• it all starts with demand, if there’s enough interest centralized in particular accessories, of course we’ll pursue them
  • the really difficult place we end up in has to do with getting good information about what the products are (with language barriers and a general lack of information available), and lack of established supply chain
  • in general, buying stationery from Japan is difficult to do without a distribution channel for it, as there are a lot cultural, language, currency conversion, and shipping logistics to work out for individual retailers, and quantities required are often quite large though we don’t really know the demand or even the details of some of the products
  • this is honestly a place that we’re okay not leading the charge, and there’s room in there for other retailers like Jetpens or others to really run with this and lead the way
  • specialty stationery isn’t really what drives us, it’s not what we have a lot of people asking us about, and it’s just not what we’re most passionate about so it doesn’t get the attention it would need for us to really do it well and we’re okay with that

Business

6) @mudit_sood- Twitter (42:42)

How does Brian manage to be a retailer and still able to comment on and compare products through his videos? Shouldn’t a retailer be neutral in order to establish good relations with brands & distributors for longevity of business?

  • this is a great question, and one I love talking about
  • I have great responsibility as a reviewer, people will perhaps spend their hard-earned money, perhaps at my store, based on what I say!
  • anyone, retailer or not, will feel the weight of this influence, just ask any reviewer with a sizable viewership
  • the main theme of my answer here is underscored by the notion that power/influence/money/fame/authority doesn’t change who you are, it reveals who you are
  • Zig Ziglar- “You can have anything in life you want if you’ll just help enough other people get what they want.”
  • to me it’s not about trying to eliminate bias, as this isn’t a medical clinical trial process here!
  • there’s a notion that some people have that someone reviewing a product they bought themselves will be more “pure” and unbiased…and that may be, but I really don’t think that’s a given, nor does that change about a person when they start receiving free products for review or even getting paid
  • I think that bias is inevitable and present with every reviewer, and a good reviewer will recognize and disclose their own bias and be honest about how that influences their views especially because fountain pens are so personal and subjective
  • There are several relationships here at play with all video reviews like you see here:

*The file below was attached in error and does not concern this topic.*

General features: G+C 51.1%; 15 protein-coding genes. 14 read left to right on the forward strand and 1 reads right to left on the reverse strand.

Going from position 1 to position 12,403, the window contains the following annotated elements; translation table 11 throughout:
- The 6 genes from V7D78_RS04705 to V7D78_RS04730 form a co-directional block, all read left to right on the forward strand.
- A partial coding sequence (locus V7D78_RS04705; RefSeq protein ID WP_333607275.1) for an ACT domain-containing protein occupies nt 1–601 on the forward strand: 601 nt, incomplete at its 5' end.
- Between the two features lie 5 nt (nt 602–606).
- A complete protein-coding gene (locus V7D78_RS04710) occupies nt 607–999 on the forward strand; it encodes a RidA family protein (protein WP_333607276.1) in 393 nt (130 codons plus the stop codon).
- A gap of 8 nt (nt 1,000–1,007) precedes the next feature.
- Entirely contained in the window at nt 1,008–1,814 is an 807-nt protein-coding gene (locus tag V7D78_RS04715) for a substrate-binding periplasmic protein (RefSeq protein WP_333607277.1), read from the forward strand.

• 1) the reviewer– there’s time, money, effort involved on their part, with some payoff of payment, prestige, good vibes, friendships, etc
    • 2) the sponsor- this could be the reviewer buying their own stuff, getting supplied from a retailer or manufacturer, etc
    • 3) the manufacturer- could be a sponsor, or a step removed, but ultimately they own the brand that’s being promoted
    • 4) the audience- you all, the ones watching and providing your attention and voting with your dollars
    • 5) the platform- YouTube in this case, but whatever the distribution channel for whatever message there is
  • all of these relationships come into play, and there are different goals, biases, demands, etc coming from all of these that a reviewer has to factor in when reviewing a product
  • I personally think I have a huge benefit as a retailer and reviewer in that I have direct contacts up the distribution chain so I can get verified and detailed answers about products and how they’re made, which I wouldn’t have if not in the industry
  • where I walk a line is in between you (the community) and the manufacturer/distributors…there’s a great deal of trust that has to happen both ways
  • you have to trust me, that I’m being honest and genuine in what I say (which I always try to be)
  • the manufacturers trust that I’m going to be honest but also respectful, doing legit research and thorough testing before speaking negatively publicly for one of their products, and not just railing them on something on a whim out of a matter of personal preference
  • this makes for more work for me, but actually makes me both a better reviewer and better retailer, since I have accountability on both sides!
  • There’s a reason why “Trust Is Our Currency” is a core value at Goulet Pens, and we use that term around here A LOT
  • This goes for you, for our team, and our suppliers, and honesty, candor, respect and tact all need to be a part of the equation
  • To summarize, it seems complicated but it’s really quite simple: build trust and operate from a place of strong character and that will guide you well in the zillions of little decisions along the way

QOTW: What YouTube (or non-video) reviewers do you respect the most for how they navigate bias and why? (01:08:01)

Write On,
Brian Goulet